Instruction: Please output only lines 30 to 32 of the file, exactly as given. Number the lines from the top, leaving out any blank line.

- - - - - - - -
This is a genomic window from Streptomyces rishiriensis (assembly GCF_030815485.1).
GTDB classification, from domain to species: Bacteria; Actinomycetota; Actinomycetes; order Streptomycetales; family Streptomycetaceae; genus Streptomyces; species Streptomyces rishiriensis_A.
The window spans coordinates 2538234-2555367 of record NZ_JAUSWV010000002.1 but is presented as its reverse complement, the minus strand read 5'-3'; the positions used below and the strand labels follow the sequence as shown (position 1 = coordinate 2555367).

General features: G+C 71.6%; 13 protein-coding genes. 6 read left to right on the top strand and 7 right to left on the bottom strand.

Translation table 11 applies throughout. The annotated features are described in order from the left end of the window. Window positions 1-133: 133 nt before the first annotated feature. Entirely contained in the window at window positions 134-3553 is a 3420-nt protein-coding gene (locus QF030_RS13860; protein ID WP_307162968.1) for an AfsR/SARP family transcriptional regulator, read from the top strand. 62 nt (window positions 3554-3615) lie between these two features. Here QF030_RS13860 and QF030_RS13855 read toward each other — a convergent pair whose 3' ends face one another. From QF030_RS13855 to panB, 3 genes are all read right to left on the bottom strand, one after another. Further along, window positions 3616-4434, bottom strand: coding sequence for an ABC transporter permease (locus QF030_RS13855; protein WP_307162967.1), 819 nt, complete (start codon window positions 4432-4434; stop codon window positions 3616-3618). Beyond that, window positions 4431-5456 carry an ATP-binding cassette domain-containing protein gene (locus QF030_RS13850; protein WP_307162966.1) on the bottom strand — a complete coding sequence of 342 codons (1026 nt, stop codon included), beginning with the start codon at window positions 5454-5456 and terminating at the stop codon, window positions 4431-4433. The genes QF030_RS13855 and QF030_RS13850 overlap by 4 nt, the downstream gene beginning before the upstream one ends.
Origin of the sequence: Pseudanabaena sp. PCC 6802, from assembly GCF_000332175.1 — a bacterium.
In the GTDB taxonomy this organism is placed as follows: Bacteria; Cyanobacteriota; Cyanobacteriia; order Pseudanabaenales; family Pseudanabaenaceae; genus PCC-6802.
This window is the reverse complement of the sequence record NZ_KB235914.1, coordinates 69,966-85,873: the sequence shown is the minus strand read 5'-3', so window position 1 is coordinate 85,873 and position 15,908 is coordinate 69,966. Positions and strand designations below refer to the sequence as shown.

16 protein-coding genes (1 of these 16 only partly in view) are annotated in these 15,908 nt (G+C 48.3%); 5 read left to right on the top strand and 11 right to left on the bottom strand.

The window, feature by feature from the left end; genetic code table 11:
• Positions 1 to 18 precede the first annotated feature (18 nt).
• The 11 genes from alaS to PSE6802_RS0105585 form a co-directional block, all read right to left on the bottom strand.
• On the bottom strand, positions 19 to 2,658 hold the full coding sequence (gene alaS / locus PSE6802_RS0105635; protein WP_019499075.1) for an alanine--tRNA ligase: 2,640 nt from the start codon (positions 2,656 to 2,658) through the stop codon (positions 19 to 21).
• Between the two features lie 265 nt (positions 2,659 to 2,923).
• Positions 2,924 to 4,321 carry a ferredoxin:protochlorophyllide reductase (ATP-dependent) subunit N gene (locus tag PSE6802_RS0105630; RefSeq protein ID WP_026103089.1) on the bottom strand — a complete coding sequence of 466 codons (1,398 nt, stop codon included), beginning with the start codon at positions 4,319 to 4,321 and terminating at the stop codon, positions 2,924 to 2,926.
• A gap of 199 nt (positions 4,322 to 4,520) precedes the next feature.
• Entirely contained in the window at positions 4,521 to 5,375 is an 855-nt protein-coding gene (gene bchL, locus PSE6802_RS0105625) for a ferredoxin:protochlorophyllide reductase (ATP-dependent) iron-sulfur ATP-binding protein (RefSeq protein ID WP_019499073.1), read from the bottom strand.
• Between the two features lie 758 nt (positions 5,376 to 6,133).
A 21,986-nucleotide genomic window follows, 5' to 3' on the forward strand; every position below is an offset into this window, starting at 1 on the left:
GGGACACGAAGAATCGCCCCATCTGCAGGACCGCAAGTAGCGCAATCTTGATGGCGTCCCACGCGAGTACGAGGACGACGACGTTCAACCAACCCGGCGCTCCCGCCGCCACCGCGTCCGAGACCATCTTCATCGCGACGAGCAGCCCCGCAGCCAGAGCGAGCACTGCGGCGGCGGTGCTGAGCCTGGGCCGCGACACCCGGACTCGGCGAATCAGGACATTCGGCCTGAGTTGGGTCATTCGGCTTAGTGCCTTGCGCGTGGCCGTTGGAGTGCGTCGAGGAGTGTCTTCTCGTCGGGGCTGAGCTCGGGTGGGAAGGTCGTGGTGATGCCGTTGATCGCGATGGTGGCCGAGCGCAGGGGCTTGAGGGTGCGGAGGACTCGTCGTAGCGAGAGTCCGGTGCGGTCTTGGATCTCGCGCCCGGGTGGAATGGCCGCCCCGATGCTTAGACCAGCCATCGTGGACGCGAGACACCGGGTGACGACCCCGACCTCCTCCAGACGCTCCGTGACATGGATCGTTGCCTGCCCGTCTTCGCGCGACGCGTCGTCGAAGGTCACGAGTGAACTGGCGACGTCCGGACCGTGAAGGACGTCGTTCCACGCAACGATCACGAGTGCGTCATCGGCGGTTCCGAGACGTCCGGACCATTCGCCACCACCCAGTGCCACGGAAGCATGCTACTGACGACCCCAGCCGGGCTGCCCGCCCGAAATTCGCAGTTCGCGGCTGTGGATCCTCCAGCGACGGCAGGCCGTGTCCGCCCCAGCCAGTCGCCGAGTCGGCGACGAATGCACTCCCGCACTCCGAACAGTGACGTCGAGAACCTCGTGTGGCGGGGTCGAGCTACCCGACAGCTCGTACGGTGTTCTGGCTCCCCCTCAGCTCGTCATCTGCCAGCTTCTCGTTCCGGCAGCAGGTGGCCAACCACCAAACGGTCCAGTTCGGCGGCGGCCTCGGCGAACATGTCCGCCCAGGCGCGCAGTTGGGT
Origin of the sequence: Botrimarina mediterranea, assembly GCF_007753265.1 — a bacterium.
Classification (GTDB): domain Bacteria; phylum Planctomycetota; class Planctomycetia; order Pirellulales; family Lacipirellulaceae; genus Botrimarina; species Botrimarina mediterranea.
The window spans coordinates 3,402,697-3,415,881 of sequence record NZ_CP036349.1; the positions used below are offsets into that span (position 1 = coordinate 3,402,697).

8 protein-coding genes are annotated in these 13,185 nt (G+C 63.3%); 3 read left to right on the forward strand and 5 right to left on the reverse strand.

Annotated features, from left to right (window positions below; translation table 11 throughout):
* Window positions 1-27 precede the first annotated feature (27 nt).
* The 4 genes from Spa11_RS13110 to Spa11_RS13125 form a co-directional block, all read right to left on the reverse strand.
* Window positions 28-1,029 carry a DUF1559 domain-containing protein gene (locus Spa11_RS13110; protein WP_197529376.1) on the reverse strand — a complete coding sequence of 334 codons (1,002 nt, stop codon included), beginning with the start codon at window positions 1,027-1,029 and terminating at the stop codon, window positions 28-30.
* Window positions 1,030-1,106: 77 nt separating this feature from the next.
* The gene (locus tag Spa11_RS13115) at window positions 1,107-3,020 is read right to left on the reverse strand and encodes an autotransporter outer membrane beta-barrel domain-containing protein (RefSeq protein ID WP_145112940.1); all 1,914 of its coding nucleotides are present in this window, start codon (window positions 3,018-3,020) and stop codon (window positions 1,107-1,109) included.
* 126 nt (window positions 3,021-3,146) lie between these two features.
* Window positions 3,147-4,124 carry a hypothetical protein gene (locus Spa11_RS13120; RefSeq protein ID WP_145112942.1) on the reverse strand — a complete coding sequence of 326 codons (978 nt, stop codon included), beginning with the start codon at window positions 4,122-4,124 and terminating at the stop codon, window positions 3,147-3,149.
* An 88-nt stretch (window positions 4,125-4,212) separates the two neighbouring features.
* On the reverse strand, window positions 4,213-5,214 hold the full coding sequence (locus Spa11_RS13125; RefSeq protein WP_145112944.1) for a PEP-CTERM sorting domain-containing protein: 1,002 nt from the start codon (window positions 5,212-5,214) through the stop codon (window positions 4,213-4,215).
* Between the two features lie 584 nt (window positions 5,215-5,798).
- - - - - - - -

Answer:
* The gene (locus tag Spa11_RS13115) at window positions 1,107-3,020 is read right to left on the reverse strand and encodes an autotransporter outer membrane beta-barrel domain-containing protein (RefSeq protein ID WP_145112940.1); all 1,914 of its coding nucleotides are present in this window, start codon (window positions 3,018-3,020) and stop codon (window positions 1,107-1,109) included.
* 126 nt (window positions 3,021-3,146) lie between these two features.
* Window positions 3,147-4,124 carry a hypothetical protein gene (locus Spa11_RS13120; RefSeq protein ID WP_145112942.1) on the reverse strand — a complete coding sequence of 326 codons (978 nt, stop codon included), beginning with the start codon at window positions 4,122-4,124 and terminating at the stop codon, window positions 3,147-3,149.